When most people think of propane, they might imagine the tanks that they attach to their outdoor grills. But grills only make up 3.36 percent of propane use; home heating and commercial, agricultural and industrial applications all create bigger demand than summer cookouts. Over 10 percent of American propane use is in internal combustion engines in cars, trucks and school buses.
Propane Beyond the Grill and On the Road
There are two significant benefits to propane vehicles: cost savings and emissions reductions.
On average, propane fuel costs up to 50 percent less than diesel and up to 40 percent less than gasoline. In addition, maintenance service and costs are reduced due to the fuel’s clean operation. School districts have reported up to $4,000 in yearly savings.
We all want good air quality in the vehicles that take our children to school every day. Unfortunately, stop-and-go driving along school bus routes leads to significantly higher emissions from diesel engines. A 2019 study linked diesel fumes to reduced academic performance for students.
Propane, on the other hand, is a clean fuel for stop-and-go driving. Diesel school buses are measured to have 34 times the emissions of propane buses, and modern propane engines have been shown to reduce nitrogen oxide (NOx) emissions by at least 95%. Propane is also a more climate-friendly fuel, with 13% lower CO2 emissions than diesel buses.
New Mexico’s First Propane Buses Begin Operation in the State
There are more than 18,500 propane-fueled school buses in the U.S. today, but until February there were none in New Mexico. This year, three school districts purchased 17 Blue Bird Vision propane buses.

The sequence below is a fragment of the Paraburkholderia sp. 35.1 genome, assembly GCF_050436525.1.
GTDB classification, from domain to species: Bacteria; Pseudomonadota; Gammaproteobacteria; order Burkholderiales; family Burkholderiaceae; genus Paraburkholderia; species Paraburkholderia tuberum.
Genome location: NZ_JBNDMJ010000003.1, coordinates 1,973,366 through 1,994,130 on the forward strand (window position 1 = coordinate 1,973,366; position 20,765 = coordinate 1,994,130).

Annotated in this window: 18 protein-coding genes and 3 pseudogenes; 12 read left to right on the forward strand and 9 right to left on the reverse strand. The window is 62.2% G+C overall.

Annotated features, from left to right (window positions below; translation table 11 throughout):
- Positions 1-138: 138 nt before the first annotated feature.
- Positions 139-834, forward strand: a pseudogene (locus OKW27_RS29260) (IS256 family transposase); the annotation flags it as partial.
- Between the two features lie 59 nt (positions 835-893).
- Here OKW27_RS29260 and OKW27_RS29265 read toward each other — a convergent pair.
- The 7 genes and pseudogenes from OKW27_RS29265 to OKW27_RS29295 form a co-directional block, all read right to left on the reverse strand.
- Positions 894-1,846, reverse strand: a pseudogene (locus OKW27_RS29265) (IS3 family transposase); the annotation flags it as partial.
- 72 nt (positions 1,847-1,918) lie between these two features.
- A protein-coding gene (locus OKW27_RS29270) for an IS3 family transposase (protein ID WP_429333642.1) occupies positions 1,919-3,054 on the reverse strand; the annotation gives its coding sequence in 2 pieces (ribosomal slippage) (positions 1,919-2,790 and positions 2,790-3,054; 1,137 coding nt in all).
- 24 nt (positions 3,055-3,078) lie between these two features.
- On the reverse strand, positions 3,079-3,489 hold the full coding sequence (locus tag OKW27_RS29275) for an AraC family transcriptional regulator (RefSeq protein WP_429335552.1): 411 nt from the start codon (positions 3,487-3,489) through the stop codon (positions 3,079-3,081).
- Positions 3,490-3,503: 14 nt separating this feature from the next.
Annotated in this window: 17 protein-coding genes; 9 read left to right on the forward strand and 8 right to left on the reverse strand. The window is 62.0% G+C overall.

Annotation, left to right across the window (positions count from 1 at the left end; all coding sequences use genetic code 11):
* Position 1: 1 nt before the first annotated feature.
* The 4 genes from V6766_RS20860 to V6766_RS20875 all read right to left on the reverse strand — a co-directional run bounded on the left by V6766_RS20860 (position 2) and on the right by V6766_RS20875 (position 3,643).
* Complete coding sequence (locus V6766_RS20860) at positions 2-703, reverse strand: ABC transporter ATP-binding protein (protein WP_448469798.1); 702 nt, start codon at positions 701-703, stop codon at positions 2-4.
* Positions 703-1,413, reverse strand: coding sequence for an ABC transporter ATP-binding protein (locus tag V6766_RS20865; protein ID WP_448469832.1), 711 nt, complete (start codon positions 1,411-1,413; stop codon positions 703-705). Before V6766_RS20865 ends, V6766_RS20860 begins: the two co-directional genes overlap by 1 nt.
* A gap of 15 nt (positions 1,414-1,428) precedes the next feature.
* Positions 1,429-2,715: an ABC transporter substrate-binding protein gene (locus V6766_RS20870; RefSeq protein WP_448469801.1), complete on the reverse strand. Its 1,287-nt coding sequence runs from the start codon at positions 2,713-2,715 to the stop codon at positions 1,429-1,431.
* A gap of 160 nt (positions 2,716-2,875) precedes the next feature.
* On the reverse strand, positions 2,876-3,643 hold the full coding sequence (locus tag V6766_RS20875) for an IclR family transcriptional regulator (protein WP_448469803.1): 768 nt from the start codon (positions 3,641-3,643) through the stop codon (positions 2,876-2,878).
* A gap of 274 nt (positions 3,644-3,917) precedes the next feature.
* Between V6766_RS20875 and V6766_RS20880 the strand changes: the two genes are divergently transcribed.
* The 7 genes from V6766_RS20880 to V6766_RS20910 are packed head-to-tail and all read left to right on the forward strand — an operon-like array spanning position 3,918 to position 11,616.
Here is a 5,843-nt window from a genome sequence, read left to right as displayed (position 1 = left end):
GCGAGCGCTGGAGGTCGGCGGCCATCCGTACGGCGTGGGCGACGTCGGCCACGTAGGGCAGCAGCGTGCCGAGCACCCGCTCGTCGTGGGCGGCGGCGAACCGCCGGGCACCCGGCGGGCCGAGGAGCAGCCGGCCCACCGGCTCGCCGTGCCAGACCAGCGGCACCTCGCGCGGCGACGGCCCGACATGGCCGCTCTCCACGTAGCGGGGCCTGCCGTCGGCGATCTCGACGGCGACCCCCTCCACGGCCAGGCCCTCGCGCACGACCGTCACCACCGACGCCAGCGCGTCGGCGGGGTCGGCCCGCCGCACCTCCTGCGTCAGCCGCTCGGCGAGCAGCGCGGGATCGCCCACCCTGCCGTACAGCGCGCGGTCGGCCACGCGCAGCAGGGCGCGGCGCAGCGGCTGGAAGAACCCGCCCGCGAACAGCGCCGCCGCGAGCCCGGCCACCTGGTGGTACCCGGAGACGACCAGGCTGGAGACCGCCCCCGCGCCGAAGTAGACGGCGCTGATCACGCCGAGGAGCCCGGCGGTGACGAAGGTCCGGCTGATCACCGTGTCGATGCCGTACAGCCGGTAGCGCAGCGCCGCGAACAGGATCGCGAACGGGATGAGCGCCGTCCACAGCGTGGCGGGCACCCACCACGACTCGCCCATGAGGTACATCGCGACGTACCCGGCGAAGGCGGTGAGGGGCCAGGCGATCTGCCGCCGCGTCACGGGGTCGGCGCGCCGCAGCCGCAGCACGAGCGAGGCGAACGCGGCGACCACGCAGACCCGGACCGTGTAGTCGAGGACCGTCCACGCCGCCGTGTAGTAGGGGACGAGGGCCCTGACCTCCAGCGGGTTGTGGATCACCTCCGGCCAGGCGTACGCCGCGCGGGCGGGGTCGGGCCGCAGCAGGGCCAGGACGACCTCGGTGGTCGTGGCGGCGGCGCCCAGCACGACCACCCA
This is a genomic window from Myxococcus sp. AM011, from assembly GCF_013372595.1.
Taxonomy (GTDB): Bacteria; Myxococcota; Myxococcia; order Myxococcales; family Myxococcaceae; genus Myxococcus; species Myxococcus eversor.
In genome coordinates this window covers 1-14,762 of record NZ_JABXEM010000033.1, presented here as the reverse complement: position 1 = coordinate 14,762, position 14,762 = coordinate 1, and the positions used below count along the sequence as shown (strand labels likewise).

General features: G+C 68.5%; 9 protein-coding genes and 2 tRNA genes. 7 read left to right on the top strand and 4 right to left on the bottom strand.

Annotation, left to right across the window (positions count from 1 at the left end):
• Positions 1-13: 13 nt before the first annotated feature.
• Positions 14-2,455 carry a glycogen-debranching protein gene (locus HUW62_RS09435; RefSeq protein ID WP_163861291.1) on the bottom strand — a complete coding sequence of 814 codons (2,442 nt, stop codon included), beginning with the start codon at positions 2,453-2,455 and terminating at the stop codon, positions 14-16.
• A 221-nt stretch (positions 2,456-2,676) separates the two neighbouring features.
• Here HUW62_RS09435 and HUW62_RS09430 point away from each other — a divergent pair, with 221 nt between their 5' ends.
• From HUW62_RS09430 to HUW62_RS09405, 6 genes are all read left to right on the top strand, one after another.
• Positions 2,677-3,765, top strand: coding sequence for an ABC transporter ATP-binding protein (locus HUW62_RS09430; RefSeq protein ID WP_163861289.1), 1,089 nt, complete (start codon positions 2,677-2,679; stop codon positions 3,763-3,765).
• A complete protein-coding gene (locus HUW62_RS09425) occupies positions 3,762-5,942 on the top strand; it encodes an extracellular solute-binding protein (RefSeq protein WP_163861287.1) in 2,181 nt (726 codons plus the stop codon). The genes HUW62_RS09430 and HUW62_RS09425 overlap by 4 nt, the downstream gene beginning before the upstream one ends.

The superintendent of Moriarty-Edgewood School District noted that transportation fuel and maintenance costs have put a strain on their budget for the last eight years. Propane buses will allow more of the district’s resources to go towards education.
Bryan Baca, transportation director for Magdalena Municipal School District noted anticipated benefits for the districts after a training session with Tillery Bus Sales: “Our drivers learned a lot about propane school buses, including their cleaner and quieter ride and quick fueling. They were impressed with the benefits and can’t wait to drive them on their routes.”
School districts have several other options for costs savings. One is from the extension of the federal alternative fuel excise credit, which covers propane at 36 cents per U.S. gallon and propane fueling equipment up to $30,000 per property. In addition, the VW Environmental Mitigation Trust and diesel replacement funds can also help districts with propane bus purchases.
Bus drivers in New Mexico at a demonstration of propane school buses.
Expanding Opportunities for Propane Vehicles
With all of these benefits, it’s easy to wonder why propane isn’t the default fuel for all vehicles. In fact, propane is a more popular fuel in other countries: more than 27 million vehicles travel worldwide with propane fuel.
While there are public fueling stations in every U.S. state, fueling infrastructure is not as expansive as it is for gasoline. Many propane vehicles in the U.S. are part of corporate or municipal fleets, because private fueling infrastructure can often be installed at low or no cost.
The benefits of propane as a transportation fuel are maximized for large vehicles with stop-and-go routes, from school buses, to shuttles, to delivery trucks. We congratulate the New Mexico school districts for taking advantage of cost savings and offering healthier environments for children.
Data from used in this article courtesy of the Propane Education & Research Council